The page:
There were so many valuable points raised at the recent commodity trading event CTI Live! that we couldn’t provide one quick overview. In part one, we covered digitalisation in commodities, commodities and politics, and climate change: how can commodity trading catch up?

In this second part we will explore the key points from panel sessions discussing trade finance, what is commodity trading looking like in 2021, and what will the post-Covid supply chain look like?

Does the new trade finance landscape favour the big players?

This panel session featured Bruce Tozer, a member of Gen10’s Advisory Board, as well as 3 other experts on commodity trade finance.

The session began with the question of whether there are currently liquidity issues. The panellists explained that some of the largest banks have exited the space, which of course has had an effect. But there were signs pointing to this exit before it happened, so many companies had already been looking for alternative finance options. It was also pointed out that some major finance providers will likely return to the market shortly.

Bruce pointed out that the collapse of Greensill Capital will have repercussions, as funders will be looking more carefully at their and their partners’ activities. He also pointed out that from a finance provider’s perspective, there will be a “flight to quality” as it is easier to lend more to an established client than to set up lending to new, smaller companies. His advice to anybody on the borrowing side is that they will have to be on top of their positions and data – and be able to share these.

His prediction for the future of the market is cautiously optimistic: There will be some failures, but if there are good trades to be financed then the money will find its way there as it always has, although there will certainly be more oversight.

On digitalisation, Bruce explained the importance of remote transformation projects in the current environment, as there is a real and pressing need for hard risk management. He discussed how contract management is still ropey and banks still manage finance on spreadsheets. They are aware that they need better access to data and collateral, and they can and will be improving.

There was also a discussion of ESG and carbon. Bruce explained how he is expecting to see carbon form part of the cost of commodities, and investors will penalise companies that do not monitor and manage it. But as with any disruption, there are great opportunities as well. The panel did, however, have a note of caution; ESG efforts may fail if Chinese buyers continue to purchase based on the lowest delivered cost of the commodity, rather than the anticipated lowest delivered cost including carbon exposure.

The panel also answered a range of questions including how SMEs will emerge from the pandemic. Bruce’s prediction was that there will be some consolidation as the big companies get bigger and mid-markets find a niche and do it really well. He expects that those with good risk management practices will come through the pandemic and grow. And amongst other questions, there was a discussion of the advantages and disadvantages of alternative funding options including trade finance funds.

Watch the full panel session now to find out more.

 

commodities trade finance panel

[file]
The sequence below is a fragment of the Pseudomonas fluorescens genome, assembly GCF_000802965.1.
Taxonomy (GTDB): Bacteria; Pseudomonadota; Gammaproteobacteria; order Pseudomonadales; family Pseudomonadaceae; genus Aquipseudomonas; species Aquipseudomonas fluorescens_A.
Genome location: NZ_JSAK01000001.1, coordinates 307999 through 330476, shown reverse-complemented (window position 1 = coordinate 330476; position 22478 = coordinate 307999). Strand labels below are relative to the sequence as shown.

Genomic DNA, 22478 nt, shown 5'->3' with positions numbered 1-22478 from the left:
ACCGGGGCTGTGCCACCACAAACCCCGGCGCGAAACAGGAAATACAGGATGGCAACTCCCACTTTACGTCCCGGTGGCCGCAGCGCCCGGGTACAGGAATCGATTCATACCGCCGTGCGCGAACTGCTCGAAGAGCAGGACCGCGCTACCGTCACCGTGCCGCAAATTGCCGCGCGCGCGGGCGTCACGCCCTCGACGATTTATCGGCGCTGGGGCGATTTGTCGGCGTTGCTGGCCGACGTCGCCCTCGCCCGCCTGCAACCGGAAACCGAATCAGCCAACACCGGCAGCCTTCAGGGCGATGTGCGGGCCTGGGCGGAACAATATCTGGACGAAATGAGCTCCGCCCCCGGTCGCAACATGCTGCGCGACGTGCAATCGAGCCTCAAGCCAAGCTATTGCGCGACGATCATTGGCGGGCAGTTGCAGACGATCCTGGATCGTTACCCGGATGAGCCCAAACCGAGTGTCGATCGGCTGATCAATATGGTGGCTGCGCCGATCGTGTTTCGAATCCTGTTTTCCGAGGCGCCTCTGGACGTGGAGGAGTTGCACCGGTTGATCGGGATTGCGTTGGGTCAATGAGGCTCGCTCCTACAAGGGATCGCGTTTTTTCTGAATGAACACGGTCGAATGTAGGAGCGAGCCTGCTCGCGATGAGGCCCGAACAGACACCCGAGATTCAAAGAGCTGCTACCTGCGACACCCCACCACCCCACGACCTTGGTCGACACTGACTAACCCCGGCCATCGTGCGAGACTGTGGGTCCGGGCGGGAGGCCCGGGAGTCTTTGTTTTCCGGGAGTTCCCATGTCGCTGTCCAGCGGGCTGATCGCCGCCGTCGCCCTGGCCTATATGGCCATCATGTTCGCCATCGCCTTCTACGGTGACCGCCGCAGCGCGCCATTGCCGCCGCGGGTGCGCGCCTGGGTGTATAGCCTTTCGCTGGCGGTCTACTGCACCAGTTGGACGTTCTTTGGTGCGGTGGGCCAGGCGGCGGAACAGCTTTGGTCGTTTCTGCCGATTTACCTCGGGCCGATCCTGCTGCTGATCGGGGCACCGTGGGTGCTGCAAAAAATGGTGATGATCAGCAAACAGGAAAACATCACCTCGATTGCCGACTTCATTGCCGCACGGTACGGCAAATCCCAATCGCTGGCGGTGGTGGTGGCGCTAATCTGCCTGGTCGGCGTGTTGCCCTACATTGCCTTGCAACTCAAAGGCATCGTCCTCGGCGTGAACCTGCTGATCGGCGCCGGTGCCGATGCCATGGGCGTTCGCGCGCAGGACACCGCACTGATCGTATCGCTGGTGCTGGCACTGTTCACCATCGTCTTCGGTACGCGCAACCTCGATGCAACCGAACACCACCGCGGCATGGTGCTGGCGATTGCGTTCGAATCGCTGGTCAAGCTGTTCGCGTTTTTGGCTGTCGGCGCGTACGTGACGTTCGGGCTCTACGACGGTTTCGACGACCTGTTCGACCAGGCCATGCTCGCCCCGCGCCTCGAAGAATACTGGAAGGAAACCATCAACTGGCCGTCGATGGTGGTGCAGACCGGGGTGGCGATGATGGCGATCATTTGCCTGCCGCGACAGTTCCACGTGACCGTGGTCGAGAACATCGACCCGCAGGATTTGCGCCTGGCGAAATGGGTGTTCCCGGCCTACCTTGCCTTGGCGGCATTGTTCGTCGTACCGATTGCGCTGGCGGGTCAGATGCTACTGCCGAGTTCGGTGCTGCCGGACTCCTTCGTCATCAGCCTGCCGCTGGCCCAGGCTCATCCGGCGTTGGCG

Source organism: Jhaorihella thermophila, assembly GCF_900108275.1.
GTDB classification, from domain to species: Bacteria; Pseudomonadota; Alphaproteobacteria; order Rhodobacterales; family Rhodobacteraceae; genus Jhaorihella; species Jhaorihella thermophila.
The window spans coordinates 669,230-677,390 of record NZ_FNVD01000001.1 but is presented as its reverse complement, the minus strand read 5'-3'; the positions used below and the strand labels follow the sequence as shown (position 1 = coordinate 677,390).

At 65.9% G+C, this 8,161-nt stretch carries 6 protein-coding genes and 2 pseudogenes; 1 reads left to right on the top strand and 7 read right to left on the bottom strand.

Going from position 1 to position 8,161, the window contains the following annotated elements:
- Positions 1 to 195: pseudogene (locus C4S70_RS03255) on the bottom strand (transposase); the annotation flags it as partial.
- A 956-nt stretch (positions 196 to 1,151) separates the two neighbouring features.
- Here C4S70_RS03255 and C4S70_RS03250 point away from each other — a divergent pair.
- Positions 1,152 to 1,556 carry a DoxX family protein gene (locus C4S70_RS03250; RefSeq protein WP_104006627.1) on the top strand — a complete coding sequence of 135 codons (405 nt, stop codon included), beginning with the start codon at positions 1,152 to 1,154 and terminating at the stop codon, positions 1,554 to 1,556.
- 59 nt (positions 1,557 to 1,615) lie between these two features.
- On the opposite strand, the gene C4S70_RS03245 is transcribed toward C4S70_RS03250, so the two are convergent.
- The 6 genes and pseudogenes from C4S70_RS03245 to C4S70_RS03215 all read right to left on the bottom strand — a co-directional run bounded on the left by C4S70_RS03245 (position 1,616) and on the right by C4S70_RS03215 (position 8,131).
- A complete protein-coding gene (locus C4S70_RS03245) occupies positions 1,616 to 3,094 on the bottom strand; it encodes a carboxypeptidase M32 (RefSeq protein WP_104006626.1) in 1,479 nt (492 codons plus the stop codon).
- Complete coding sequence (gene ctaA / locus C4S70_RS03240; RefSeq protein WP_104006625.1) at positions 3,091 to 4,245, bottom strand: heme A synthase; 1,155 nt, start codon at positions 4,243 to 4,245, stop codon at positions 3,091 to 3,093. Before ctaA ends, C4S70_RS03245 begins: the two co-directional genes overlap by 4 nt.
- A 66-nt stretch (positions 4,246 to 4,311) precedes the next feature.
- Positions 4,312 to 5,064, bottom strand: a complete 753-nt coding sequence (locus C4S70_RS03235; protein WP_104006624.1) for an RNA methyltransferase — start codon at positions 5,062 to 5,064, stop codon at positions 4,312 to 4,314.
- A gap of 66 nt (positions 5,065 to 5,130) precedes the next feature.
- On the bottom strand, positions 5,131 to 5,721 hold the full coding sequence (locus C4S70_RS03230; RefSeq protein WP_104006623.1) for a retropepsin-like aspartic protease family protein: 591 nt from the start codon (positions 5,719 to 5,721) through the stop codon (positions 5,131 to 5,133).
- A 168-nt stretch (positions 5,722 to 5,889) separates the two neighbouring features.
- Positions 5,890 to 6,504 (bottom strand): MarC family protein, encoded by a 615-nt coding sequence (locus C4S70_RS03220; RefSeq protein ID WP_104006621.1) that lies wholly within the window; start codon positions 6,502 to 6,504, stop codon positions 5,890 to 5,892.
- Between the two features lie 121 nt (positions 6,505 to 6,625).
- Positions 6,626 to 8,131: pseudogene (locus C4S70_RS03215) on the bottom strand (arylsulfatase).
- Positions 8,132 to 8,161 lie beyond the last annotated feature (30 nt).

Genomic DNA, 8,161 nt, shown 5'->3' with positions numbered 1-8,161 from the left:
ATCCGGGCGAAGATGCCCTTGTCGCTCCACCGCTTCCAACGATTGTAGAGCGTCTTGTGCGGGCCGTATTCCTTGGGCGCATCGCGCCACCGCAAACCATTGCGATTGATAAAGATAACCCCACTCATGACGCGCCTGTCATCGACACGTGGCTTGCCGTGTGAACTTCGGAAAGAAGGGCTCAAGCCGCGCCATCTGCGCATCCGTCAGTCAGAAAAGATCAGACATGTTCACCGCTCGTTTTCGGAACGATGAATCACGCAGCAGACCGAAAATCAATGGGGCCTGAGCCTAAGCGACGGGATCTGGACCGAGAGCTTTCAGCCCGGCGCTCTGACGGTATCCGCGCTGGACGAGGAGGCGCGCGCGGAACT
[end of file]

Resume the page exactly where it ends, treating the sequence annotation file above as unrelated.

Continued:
Bull vs Bear: what is commodity trading looking like in 2021 (and beyond)?

This session began with a poll showing that the audience is on balance more inclined to believe that we are heading into a commodities supercycle – but the panel was less sure.

The idea of a supercycle right now was described as “a simple solution to a very complex problem”, and the panel explored this complexity in great depth over the 45-minute session. They examined the impact of a wide range of factors; including weather, electric vehicles, the strength of the dollar, inflation, oil demand and biofuels. Discussions also looked at freight rates, logistics sector supply and demand, and whether bitcoin could ever be used to trade commodities.

The panel’s conclusion was that we are not in a supercycle at this stage, although there is a lot of talk as if we were – find out why this is the case.

 What will the post-Covid supply chain look like?

The Covid-19 pandemic caused a move from globalisation to regionalisation and localisation. These changes are still happening, and the panel predicted that they will be for the next 9 to 12 months. The pandemic exposed the risks in the biggest supply chains, which frequently placed too much dependence on one source or area. The lesson for supply chains has been that we need to ensure they are diversified so that any future losses are limited.

As with many of the event sessions, the role of digitalisation was an inevitable conversation point. The panel discussed how digitalisation is a part of life and there is no choice but to rapidly digitalise. Echoing sentiments expressed by Gen10’s Richard Williamson earlier in the event, it was commented that the companies who have already undergone digital transformation are seeing the fruits of their success and growing faster than those who have not.

The panel also discussed supply chain decarbonisation, and the fact that every industry is working on decarbonising. Their advice was to start decarbonisation efforts with the low-hanging fruit such as first-tier suppliers and logistics, before moving on to more complex suppliers. Different scenarios for decarbonisation were discussed, and the panel agreed that the industry is changing. However, decarbonisation will take time as major investments are required.

Find out more about these and other factors impacting on the post-Covid supply chain in the session replay.

Metals trade finance needs better inventory management

All you need to know after CTILive! – Part One

Disruption and digitalisation in trade finance